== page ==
05 July 2021 | Delhi Chemical and Pharmaceutical Works Pvt. Ltd. & another v. Himgiri Realtors Pvt. Ltd. & another | EFA (OS) Comm) No. 4/2021 | Rajiv Sahai Endlaw & Amit Bansal JJ | 2021 SCC OnLine 3603
Order XXI of the Code of Civil Procedure, 1908 (“CPC”) deals with the execution of decrees and orders. Rule 41 (2) says that if a decree for the payment of money has remained unsatisfied for 30 days, the court may, on an application of the decree-holder, require the judgment-debtor to make an affidavit stating the particulars of the assets. The format of this affidavit is Form 16-A of Appendix E, CPC.
In the Bhandari Engineers line of cases, JR Midha J passed many judgments from time to time, drafting and re-drafting the form in which in execution petitions, the judgment-debtors were required to disclose their assets. But, in effect, these orders were set aside by the 2-judge bench in Delhi Chemicals ruling that the court does not have the power to make draft affidavits and direct adoption of that format in all execution petitions.
It appears that the chronicle started in a matrimonial case, Kusum Sharma v. Mahinder Kumar Sharma, 2015 SCC OnLine Del 6793. Midha J noted the practice in matrimonial courts requiring parties to file the affidavit of assets in Form 16-A. But for several elaborate reasons that he gave he believed that the format is not comprehensive, so he drafted a new one.
Then, in an execution petition, in Bhandari Engineers (I), 2016 SCC OnLine Del 182, decided on 11 January 2016, he noted that if the judgment-debtor does not make proper disclosure in Form 16-A, the court can exercise its inherent power under Section 151 CPC and direct filing of further affidavits. For this proposition, he relied on Kusum. He further opined that in all execution cases for recovery of money, the judgment debtor should file, at the initial stage itself, an affidavit of assets in Form 16A as on the date of the institution of the suit, and as of the current date and also bank accounts for the last three years.
After that, in Bhandari (II), 2019 SCC OnLine Del 11879, decided on 05 February 2019, Midha J formulated the draft(s) of affidavits to be mandatorily filed by the judgment-debtors in all execution proceedings. He located his source of power in Section 151 CPC, Order XXI Rule 41, CPC, Sections 106 and 165 of the Evidence Act (“EA”), and Article 227 of the Constitution of India.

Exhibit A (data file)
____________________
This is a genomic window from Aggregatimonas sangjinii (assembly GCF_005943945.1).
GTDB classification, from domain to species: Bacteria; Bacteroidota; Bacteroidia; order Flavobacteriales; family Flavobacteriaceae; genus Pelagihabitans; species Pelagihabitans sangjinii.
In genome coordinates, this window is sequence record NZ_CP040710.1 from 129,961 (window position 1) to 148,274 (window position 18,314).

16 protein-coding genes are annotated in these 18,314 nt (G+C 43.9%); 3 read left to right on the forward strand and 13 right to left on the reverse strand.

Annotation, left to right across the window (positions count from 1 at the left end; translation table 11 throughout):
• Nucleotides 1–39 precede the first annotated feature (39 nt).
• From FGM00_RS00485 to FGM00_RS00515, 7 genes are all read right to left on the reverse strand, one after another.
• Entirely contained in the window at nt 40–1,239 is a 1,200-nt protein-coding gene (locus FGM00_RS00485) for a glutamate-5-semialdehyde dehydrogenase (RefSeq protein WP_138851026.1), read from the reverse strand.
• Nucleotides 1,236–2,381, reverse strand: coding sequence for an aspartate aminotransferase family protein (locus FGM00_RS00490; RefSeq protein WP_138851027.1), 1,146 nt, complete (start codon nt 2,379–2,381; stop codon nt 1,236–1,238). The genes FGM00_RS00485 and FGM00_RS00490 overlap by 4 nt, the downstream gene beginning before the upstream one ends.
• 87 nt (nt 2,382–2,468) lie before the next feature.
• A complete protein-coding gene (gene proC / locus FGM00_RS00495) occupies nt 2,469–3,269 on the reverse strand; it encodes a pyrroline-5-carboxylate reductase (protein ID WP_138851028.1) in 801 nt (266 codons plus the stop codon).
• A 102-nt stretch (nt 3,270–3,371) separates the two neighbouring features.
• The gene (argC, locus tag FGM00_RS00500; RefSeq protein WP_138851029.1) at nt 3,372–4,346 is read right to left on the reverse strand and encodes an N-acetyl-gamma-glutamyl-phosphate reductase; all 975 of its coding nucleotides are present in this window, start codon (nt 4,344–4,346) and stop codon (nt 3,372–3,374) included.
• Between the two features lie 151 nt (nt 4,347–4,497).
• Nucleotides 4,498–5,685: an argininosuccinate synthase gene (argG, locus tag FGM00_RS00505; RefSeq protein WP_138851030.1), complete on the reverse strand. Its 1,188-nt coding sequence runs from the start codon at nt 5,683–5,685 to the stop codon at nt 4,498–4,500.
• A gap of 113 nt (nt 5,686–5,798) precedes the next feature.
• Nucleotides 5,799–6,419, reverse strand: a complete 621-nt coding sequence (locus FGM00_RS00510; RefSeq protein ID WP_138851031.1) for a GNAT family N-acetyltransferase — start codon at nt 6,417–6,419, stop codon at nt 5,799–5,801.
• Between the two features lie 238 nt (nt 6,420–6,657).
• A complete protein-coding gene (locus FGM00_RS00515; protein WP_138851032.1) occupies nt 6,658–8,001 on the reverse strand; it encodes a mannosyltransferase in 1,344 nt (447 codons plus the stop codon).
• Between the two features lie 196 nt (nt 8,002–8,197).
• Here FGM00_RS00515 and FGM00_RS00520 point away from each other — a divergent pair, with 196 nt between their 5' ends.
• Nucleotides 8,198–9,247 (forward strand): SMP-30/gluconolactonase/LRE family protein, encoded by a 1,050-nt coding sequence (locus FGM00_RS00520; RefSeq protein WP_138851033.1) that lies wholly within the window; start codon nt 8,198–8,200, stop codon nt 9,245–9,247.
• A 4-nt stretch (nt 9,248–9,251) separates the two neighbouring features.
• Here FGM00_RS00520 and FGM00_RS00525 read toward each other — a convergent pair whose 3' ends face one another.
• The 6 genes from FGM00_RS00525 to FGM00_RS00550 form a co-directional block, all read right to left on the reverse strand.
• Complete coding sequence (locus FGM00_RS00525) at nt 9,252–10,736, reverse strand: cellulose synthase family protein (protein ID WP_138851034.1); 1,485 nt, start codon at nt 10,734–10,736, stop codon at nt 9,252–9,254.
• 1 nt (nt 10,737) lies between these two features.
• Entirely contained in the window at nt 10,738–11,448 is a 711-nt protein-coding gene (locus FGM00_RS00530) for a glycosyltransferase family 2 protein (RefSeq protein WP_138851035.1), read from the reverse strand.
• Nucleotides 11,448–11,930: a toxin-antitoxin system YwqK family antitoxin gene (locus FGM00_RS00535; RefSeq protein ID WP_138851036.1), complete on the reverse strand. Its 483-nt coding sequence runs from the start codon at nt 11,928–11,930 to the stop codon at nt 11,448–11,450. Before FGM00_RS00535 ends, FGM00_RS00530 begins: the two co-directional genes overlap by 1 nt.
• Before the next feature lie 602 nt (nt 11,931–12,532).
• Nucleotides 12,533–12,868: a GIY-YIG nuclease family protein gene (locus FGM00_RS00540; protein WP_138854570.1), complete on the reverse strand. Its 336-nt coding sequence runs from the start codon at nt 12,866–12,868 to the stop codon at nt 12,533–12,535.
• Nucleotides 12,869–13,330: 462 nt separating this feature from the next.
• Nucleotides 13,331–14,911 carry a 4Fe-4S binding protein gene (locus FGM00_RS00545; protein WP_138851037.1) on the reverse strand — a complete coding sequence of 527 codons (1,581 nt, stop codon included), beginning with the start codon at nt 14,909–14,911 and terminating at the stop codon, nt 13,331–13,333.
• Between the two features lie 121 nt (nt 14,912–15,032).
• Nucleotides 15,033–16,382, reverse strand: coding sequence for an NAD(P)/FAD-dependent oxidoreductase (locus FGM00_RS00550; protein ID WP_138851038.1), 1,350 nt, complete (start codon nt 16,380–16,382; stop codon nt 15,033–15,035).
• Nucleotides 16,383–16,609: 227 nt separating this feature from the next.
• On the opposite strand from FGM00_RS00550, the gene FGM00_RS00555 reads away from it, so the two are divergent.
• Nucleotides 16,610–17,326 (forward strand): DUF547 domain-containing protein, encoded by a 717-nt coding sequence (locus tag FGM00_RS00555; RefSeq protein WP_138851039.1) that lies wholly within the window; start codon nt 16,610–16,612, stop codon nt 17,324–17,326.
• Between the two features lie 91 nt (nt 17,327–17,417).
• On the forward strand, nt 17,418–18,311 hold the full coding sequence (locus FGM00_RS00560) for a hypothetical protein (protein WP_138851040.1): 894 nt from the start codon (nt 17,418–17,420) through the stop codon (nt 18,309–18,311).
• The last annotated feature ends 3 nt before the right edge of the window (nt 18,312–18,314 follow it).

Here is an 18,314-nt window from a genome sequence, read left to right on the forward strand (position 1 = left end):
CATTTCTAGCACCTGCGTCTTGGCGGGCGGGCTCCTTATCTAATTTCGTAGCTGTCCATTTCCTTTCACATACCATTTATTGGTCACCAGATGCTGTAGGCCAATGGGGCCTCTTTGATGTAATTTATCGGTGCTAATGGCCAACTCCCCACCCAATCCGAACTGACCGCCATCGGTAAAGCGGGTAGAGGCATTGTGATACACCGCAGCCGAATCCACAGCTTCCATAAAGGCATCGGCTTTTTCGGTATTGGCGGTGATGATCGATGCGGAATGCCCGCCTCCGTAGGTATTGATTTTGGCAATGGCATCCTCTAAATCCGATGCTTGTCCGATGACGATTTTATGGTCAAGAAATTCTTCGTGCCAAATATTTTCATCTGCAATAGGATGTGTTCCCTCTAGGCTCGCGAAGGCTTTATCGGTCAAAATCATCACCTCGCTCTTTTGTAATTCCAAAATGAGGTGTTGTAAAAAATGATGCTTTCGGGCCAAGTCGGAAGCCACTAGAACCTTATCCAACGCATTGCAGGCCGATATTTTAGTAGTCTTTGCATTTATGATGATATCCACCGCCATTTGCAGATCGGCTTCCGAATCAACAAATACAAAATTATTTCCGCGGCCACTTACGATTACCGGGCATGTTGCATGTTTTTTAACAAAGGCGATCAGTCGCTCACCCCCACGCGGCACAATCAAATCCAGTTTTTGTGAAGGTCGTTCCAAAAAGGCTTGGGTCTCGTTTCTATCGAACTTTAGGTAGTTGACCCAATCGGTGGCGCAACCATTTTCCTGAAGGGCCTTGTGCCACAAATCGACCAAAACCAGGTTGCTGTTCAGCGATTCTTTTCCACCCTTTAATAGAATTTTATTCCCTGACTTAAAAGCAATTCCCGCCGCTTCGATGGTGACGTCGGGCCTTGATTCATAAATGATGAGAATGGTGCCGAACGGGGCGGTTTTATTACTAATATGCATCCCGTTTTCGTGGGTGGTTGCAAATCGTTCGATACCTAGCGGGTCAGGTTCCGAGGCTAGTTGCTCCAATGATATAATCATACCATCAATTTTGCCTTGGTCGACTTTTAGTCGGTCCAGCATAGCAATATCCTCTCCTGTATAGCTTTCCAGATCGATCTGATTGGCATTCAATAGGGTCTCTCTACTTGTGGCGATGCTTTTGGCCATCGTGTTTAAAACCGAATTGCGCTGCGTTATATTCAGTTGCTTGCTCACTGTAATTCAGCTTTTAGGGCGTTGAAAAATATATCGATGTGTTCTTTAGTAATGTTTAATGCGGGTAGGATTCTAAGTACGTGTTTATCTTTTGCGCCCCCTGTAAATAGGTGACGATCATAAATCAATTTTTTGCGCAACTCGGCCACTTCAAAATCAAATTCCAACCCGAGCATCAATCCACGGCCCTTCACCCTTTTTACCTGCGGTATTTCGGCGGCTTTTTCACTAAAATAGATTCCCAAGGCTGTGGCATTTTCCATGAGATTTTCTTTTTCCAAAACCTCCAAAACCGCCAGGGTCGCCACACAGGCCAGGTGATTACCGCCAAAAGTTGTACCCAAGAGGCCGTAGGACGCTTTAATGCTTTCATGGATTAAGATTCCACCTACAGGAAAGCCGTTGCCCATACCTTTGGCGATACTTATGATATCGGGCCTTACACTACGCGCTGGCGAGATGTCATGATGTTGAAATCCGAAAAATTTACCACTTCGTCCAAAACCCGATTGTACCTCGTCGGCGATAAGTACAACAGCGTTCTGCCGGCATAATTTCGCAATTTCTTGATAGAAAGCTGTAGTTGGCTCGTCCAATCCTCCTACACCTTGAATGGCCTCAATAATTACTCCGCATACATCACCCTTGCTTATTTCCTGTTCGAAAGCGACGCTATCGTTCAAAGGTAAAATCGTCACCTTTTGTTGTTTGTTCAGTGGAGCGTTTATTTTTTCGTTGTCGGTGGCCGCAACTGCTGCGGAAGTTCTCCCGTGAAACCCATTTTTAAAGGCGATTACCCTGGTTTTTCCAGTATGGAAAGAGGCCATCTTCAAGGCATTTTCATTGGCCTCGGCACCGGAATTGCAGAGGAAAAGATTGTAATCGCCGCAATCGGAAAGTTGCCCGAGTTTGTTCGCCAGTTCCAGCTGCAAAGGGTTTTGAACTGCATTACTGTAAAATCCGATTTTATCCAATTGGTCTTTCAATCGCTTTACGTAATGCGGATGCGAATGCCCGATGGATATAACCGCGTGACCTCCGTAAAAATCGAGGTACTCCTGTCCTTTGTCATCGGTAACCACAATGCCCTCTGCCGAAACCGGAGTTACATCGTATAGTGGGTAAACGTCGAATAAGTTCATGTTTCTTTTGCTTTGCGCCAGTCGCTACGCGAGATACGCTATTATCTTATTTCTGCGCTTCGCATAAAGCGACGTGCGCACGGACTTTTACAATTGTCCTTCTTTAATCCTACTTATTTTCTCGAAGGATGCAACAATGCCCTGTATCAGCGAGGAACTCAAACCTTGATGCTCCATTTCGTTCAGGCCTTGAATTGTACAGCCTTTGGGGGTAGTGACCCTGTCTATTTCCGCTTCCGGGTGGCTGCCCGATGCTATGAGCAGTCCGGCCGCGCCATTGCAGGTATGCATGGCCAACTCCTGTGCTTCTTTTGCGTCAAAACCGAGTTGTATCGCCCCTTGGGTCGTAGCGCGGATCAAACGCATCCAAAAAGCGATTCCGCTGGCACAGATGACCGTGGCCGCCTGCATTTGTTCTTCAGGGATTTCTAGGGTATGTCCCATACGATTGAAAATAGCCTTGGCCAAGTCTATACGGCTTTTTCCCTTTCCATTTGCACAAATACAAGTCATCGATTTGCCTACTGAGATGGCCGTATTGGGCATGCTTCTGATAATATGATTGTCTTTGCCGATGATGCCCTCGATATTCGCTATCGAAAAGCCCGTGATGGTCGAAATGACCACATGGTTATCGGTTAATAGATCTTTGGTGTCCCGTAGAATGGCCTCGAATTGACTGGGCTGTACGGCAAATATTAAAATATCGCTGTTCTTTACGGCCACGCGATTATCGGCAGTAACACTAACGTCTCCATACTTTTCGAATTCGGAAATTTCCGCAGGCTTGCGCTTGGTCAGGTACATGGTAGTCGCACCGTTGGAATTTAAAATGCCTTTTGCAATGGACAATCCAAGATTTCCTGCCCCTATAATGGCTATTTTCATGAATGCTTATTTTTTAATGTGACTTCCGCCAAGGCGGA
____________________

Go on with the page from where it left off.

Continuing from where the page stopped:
In Bhandari (III) of 05 December 2021, available here, Midha J modified the format. He again referred to the same sources of his power and gave detailed reasons.
In Bhandari (IV) of 05 August 2020, available here, the format was modified some more. Finally, more modifications were done in Bhandari (V) 2021 SCC OnLine Del 3595 on 24 June 2021.
Delhi Chemical involved a dispute between the landowner and Himgiri Realtors, the real estate developer. A money award was made in Himgiri’s favour. Delhi Chemical was asked to pay, but the decree-holder Himgiri was required to deliver back the possession of the land owned by Delhi Chemical.
Himgiri applied for execution and set out in the petition the schedule of properties of the judgment-debtor Delhi Chemical (including the land already in possession of Himgiri). Further, Himgiri did not apply for a direction to Delhi Chemical (the judgment debtor) to make an affidavit stating the particulars of its assets.
In one of the hearings on 23 December 2019, JR Midha J directed Delhi Chemical (judgment-debtor) to file affidavits in the form that had been formulated in Bhandari (III). Delhi Chemical applied for a review but it was dismissed.
Delhi Chemical challenged these two orders in an appeal under Section 13 (1A) of the Commercial Courts Act, 2015 (“CCA”).
The appellate court examined the correctness of Bhandari III to the extent relevant. Rajiv Sahai Endlaw, writing for the appellate court, held that the source of the court’s power that Midha J relied on could not be invoked because:
The court also held:
Several preliminary questions also had been raised in the matter on the court’s jurisdiction. On these, the court said as follows:-
The direction to the judgment-debtor to file an affidavit of assets in any form was set aside.
Access the court's decision here.
Categories: Affidavit of Assets | Appealable Orders | Article 227 Constitution of India | Enforcement | Enforcement of Domestic Awards | Execution of Arbitral Award | Interim Measures by Court | Limitation Under Section 37 ACA | Order XLIII CPC | Order XXI CPC | Section 10 CCA | Section 13 CCA | Section 36 ACA